Paying attention to the small details sounds like a waste of time. Where’s that 8020 rule when I need it? Well, yes, talking about a small increment sounds boring and useless. A 1% increase in performance might seem trivial. Unexciting. A rounding error.

But it is often neglected because we don’t have a good dimension of scales (e.g., A small percent of a lot of money it’s a lot of money) or even when we do, we fail to grasp what exponential phenomena look like. For example, if I double the amount of water on a glass each time I pour water into it, you will see the glass go from half empty to overfull in one round. Yes, doubling is a way bigger rate than 1% increase but I don’t want to get into math (unless you read until the end, when the 1% comes for the revenge!). I’m actually using compounding in quite a loose way. Moreover:

It’s not only what the 1% can do for you now, it’s what it will do for you from now on.


How did we get to happiness? I don’t really know. I guess I just noticed that a couple of very small details, small daily decisions, have a tremendous impact in the way I feel, and the mental freedom that they bring is quite refreshing. We know what they are, eating healthy, sleeping well, moving the butt away from the chair and shaking it whatever way you fancy!

Take meditation and the power of breathing. Simple, right? Well not really, and it will take a while for you to set it up right. Eventually, you will be able to access the power in one breath. But it will not happen the first time you sit for a session. You need to keep your mind on breath after breath, minute after minute of being present. What you need is a system. And you need patience for letting your system to do the work.

One mindful breath is inconsequential, just an infinitesimal drop in the Universe of mindless breathing. But what happens when you start practicing, compounding the power of the infinitesimal? Can you feel the difference? Me too.


It’s no secret that all investment revolves around compounding. Set up your systems (aka, allocate your money) and let it run. I just thought I would remark words of a wise investor, letting us know that, even when we are talking about money, compounding is king but takes a little while to show up to the party.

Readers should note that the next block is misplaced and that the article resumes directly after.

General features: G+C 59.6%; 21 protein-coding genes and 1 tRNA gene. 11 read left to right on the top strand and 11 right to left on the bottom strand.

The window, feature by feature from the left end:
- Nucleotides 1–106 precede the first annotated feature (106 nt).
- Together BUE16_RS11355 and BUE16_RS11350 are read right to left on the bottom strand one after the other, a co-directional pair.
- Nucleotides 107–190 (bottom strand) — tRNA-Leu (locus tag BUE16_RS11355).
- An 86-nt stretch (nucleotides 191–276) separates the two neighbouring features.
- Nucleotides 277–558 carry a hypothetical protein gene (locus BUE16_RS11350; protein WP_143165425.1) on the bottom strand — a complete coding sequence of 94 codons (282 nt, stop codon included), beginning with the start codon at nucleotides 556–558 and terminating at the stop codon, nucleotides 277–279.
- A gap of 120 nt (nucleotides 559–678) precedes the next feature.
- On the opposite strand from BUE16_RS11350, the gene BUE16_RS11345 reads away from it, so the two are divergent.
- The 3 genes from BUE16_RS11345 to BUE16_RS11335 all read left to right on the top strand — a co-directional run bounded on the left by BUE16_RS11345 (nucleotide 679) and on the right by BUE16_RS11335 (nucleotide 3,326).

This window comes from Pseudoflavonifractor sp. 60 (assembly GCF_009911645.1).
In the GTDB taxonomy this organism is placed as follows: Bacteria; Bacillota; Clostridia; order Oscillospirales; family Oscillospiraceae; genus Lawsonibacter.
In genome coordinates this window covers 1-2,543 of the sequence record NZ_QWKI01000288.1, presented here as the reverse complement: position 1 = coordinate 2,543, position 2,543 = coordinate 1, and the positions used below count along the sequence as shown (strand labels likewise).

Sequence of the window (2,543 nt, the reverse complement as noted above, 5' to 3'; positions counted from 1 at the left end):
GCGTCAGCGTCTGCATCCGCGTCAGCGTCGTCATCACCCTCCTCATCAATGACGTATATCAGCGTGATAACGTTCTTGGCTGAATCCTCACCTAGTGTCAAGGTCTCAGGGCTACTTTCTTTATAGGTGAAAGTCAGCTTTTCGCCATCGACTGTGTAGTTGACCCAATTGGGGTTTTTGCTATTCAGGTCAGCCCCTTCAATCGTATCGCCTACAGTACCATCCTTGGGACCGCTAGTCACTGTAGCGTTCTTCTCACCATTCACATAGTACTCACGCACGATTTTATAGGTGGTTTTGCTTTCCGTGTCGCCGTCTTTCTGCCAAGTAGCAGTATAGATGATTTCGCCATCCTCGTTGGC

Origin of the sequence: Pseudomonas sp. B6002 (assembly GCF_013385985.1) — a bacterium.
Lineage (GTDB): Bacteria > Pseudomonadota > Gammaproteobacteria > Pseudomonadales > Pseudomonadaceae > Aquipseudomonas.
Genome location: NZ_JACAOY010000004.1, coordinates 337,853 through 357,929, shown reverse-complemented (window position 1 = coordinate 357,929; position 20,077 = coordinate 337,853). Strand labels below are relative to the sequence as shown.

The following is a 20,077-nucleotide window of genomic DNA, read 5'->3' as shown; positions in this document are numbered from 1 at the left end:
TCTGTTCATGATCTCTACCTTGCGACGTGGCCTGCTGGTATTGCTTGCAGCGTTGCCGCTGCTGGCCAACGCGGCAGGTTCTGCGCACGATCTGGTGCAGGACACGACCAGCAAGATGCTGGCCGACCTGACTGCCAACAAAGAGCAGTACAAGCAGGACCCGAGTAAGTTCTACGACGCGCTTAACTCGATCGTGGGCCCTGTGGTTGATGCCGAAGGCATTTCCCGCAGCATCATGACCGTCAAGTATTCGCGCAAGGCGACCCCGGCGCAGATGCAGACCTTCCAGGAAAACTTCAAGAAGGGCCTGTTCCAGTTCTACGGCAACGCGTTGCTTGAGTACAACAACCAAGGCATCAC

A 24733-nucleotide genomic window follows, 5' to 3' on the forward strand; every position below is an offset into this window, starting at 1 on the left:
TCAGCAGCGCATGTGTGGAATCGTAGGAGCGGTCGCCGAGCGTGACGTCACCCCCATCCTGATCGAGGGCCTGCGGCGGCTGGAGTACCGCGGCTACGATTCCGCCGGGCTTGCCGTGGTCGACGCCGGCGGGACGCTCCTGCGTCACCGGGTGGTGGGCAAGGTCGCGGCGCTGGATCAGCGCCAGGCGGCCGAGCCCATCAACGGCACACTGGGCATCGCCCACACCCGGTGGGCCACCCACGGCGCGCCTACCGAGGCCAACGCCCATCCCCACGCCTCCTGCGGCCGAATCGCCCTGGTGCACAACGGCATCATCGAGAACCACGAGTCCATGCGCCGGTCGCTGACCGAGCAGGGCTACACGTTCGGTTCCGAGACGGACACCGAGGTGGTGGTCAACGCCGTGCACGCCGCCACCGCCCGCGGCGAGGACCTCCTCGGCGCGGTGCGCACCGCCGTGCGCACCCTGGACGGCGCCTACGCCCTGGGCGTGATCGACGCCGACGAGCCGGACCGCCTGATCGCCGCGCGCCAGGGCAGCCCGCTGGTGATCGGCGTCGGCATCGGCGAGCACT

Patience and optimism are also keys to investing success. Patience because it takes time for the power of compounding to unfold. Optimism because we have to trust the future will allow it the opportunity.1


What if we apply the power of compounding to our relationships? How many more times are you going to suffer because of someone? I will give you a small system: two questions and one quote.

  1. What if you stopped hanging around people who bring conflict and suffering?
  2. What if you started hanging around people who don’t bring conflict and suffering?

The first rule of handling conflict is don’t hang around people who are constantly engaging in conflict. (…) All of the value in life, including in relationships, comes from compound interest. People who regularly fight with others will eventually fight with you. I’m not interested in anything that’s unsustainable or even hard to sustain, including difficult relationships. – Naval Ravikant


I hear what you are saying, Setting systems up is boring. Maybe. You have to troubleshoot them, you have to stress test them. True. Moreover, once you have them, they still haven’t solved the problem that first got you to think about setting them up. Of Course! You will find yourself asking whether your systems will ever accomplish something. This is because they actually do nothing for a while. Their power lives in the compounding, it feeds from the amount of time that the system has been running.

Setting up systems is the best way to get rid of your problems. Why? Because once you have systems, your problems are no longer yours, they belong to the systems that you put in place. Slowly, but surely, your systems will kick ass.

A random tweet reminded me that a small improvement each day for a year can make a big difference. Simple and to the point, the power of compounding:

1.01³⁶⁵ ≈ 37.78

What will you apply this power to?

  1. I couldn’t have said this better, so I quote JL Collins [return]